At least, for now. I’m open to new solutions, but I don’t know what they look like yet. Do you?

      1. That’s the thing… it’s never the reader’s responsibility to make up for a failure to market/communicate. That style of blogging is doomed. It’s like standing on a soapbox in the middle of the woods. Whose fault is it when no one is there to listen? Want to help them, nudge them in the right direction.

        If you blog to hear yourself speak, then fine, but if you want people to listen, you have to do some work. The reality of the internet is that it is not a place where the same old way works forever. Change is inevitable and failing to adapt is a significant danger.

        1. Well, yes, that is true. But not everybody knows that 🙂 And some lucky people seem to do just fine with a crowd of readers who visit them directly.

  6. I had a big gulp of “oh no” when I saw that on goggle this morning too. I need to sit down & talk to my techie husband about how to easily follow the stuff I read too. Though I have to admit my own site has a lot more followers on facebook than through RSS….

    1. Mine too. I’ve always been a firm believer in spreading your blog links around. Each of my posts ends up in 6 or 7 places around the social media world, so as to reach my readers wherever they hang out.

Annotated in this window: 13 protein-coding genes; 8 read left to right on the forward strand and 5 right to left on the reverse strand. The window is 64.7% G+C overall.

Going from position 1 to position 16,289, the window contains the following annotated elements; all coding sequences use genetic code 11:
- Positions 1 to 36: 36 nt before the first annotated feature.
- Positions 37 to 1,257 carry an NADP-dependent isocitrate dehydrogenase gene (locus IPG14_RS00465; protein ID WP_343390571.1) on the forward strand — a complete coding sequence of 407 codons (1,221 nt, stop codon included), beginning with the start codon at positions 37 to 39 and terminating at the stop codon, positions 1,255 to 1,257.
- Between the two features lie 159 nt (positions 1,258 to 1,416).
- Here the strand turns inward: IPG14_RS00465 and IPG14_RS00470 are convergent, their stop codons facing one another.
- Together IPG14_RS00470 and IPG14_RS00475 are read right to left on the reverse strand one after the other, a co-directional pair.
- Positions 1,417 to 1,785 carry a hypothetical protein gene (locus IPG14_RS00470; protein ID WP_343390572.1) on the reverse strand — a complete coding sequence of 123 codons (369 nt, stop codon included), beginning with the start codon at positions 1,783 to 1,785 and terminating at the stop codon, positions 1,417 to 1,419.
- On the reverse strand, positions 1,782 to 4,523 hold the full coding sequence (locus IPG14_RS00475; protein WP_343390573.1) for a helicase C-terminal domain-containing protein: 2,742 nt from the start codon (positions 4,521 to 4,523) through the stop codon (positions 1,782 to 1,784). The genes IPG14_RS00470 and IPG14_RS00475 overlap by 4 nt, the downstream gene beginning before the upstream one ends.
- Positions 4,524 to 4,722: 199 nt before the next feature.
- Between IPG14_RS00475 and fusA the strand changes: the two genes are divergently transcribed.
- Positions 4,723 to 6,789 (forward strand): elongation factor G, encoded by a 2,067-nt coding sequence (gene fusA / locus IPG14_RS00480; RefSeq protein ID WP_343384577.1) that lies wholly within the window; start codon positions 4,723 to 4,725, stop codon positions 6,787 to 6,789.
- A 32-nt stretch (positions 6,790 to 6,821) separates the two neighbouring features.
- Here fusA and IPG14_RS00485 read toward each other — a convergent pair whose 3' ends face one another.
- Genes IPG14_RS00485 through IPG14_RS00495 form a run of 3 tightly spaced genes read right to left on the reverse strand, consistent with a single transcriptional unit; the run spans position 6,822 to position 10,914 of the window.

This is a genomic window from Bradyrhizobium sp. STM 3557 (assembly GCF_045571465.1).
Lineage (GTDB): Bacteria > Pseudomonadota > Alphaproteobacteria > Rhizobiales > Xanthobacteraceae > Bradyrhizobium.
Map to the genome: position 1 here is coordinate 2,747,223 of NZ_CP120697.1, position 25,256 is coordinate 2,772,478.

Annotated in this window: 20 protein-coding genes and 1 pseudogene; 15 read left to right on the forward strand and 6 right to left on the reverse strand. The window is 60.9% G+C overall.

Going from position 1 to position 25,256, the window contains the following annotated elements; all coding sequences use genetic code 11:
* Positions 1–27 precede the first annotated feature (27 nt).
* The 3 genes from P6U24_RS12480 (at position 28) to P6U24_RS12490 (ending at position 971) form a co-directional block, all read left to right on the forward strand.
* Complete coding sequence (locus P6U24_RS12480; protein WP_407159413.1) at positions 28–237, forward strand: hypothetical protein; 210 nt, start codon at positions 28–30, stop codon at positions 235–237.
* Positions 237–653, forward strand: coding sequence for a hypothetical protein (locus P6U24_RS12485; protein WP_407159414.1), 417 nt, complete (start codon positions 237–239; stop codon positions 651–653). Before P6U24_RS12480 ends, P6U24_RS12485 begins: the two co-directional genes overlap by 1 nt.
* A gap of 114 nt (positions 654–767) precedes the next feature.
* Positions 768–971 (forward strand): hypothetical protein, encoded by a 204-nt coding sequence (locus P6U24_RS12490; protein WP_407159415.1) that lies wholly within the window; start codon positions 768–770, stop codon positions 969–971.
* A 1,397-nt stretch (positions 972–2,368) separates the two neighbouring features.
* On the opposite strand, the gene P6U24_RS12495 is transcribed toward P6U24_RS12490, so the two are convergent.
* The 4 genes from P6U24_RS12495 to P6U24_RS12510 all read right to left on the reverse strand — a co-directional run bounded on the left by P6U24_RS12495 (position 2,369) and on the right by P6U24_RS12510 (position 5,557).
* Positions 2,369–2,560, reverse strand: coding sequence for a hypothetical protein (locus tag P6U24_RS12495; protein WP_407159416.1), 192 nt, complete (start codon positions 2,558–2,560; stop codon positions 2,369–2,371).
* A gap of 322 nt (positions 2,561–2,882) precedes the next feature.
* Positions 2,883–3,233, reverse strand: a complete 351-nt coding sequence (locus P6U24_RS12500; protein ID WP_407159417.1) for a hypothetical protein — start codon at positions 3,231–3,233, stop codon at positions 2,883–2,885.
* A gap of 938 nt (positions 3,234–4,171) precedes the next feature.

If only everyone self-promoted as well, this wouldn’t be such a big issue 😉

  7. judging from the comments I’m not the only “nobody” out here to get this news from you about reader going away. Just when I finally got figured out how to use it in the way that best works for me!

  8. “I’m Nobody. Who are you? Are you nobody too?”
    I actually felt sick to my stomach when I got the news last night that Reader is shuttering. I follow WAY too many blogs to just click on each throughout the day. I don’t like having my inbox filling up with notifications of blog postings, and I don’t need yet another e~mail account to sequester blog stuff from other stuff.
    I’ll have to go check this “feedly” thing. Will my starred content be automatically starred over there, too? I’m unmoored. Waaaah.

    1. Yes, it copies all of that stuff! Actually, “copies” is not quite the right word. It uses the Google API to access your Reader content and sync up with Reader. I believe their plan is to migrate the data elsewhere once Reader is gone, but that you won’t have to deal with that yourself. It would be a back-end thing.

  9. Reading you from Feedly currently! I about DIED (yes, dramatic much?) when I saw that my Google Reader was going away! Feedly was SO easy to move to, though. Change… it’s okay. *deep breath*

  10. I use Bloglovin’ on my iPhone and wish it were available for the Kindle. It lets me list all the blogs I read and then read from there. It’s also available online. When I opened up online this morning, your recent post was the first one there. I really love this!